- In 2009 he republished his massive commentary on Matthew (1090 pages; originally published in 1999).
- The same year he also released a comprehensive monograph on the historical Jesus, entitled, The Historical Jesus of the Gospels (only 876 pages!).
- In 2010, the next year, he published an exhaustive two-volme commentary on John (1696 pages)(the introduction alone is worth it's weight in gold!).
- In the following year, 2011, Baker Academic released his two volume magisterial treatment of miracles: Miracles: The Credibility of the New Testament Accounts (Baker Academic, 2011)(1,172 pages).
- This year he is putting out the first volume of a four-volume commentary on the Book of Acts. The first volume just contains the introduction and commentary on Acts 1:1-2:47. It runs 1080 pages. And keep in mind, this is volume 1 of 4!
Frankly, in my mind, there is no scholar who can hold a candle to Keener's vast knowledge of primary sources. His knowledge of Jewish and Greco-Roman literature--I mean his ability to access important material in even the most obscure passages--is incomparable.
But Keener also writes shorter books and pieces aimed at popular audiences--including a recent article I overlooked. In connection with the publication of his set on miracles, Keener has a fantastic piece, "Are Miracles Real?" on the Huffington Post. I missed it when it came out last month, but I highly recommend it!
After discussing a plethora of documented reports of miraculous healings around the world, he writes:
What are we to make of such claims? At the very least, they testify that many people around the world today are experiencing cures in a context of deep religious faith. Numerous medical studies have shown that faith and faith communities provide a coping resource that often facilitates better health outcomes. A number of these global reports, however, exceed even our best current expectations for what "faith" can produce. In September 2010, Southern Medical Journal published an article showing that some people in Mozambique, tested before and after prayer, experienced significant recovery of hearing or eyesight. The Medical Bureau at Lourdes has long examined evidence for extraordinary recoveries.Read the whole thing here. Also, check out his website for more commentary on information on his work.
Most stunning to me on a personal level were sincere eyewitness claims from people that I or my wife have long known and trusted, including everything from cures of blindness to restoration from apparent death. Sometimes the witnesses include doctors. . . Many of these reports come from highly educated professionals.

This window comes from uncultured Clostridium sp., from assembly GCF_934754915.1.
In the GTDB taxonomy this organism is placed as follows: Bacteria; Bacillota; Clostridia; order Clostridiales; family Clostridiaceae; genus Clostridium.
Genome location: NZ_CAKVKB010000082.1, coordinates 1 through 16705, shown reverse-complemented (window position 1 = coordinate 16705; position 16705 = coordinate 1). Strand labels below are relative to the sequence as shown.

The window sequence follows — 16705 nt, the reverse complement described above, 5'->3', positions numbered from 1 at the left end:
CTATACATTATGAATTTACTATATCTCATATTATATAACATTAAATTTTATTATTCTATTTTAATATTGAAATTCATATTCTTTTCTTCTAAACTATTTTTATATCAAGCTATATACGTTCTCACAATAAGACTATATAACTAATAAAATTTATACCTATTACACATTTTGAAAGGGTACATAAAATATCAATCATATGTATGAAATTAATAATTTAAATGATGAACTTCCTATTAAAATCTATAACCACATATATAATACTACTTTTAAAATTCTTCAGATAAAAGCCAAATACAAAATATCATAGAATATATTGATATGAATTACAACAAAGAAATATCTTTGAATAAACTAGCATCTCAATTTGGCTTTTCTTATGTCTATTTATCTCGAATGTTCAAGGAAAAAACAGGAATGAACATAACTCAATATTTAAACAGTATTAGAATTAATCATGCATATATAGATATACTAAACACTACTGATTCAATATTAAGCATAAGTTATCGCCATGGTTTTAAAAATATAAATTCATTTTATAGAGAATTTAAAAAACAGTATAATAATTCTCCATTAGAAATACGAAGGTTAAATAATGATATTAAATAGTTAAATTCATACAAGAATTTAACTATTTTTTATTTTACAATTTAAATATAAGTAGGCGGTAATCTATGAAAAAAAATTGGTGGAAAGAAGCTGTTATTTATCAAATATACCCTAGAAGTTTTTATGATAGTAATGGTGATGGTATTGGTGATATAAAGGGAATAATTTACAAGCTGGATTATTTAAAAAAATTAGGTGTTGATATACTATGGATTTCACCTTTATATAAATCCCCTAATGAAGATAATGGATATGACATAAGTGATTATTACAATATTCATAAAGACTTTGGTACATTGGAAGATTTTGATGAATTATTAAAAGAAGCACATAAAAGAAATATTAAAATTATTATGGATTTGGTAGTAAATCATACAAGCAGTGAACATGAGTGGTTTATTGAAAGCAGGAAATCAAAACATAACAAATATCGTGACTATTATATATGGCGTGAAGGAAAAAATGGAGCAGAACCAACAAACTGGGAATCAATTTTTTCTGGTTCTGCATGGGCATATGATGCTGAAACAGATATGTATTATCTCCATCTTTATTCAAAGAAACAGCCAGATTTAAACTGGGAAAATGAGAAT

That reports of extraordinary experiences are widespread is undeniable, but observers explain these experiences in various ways. Some reports stem from fraud or misdiagnosis, but vast numbers of cases cannot be explained this way. Some explanations may overlap; for example, most religious believers would allow that God can work through psychological causes. Some would not define such cures as miracles, however. The influential 18th-century philosopher David Hume, for example, defined miracles as "violations" of nature. Yet, this often-disputed definition cannot cover even many of the biblical miracles (for example, the Bible says that God used a strong wind to part the sea). Others define miracles simply as extraordinary divine action.
However miracles are defined, Hume's argument against them, which provides the traditional basis for skepticism about them, is now problematic. Hume questioned the possibility of having adequate testimony to affirm miracles, since virtually uniform human experience ruled them out. Today, however, when hundreds of millions of people from diverse cultures claim to have experienced miracles, it seems hardly courteous to presuppose a "uniform" human experience on the subject. If any of these experiences constituted a genuine miracle, Hume's argument against miracles, which in some circles has hardened into an uncontested consensus, would fail. Whatever one thinks about miracles, the long-held argument against them needs to be rethought.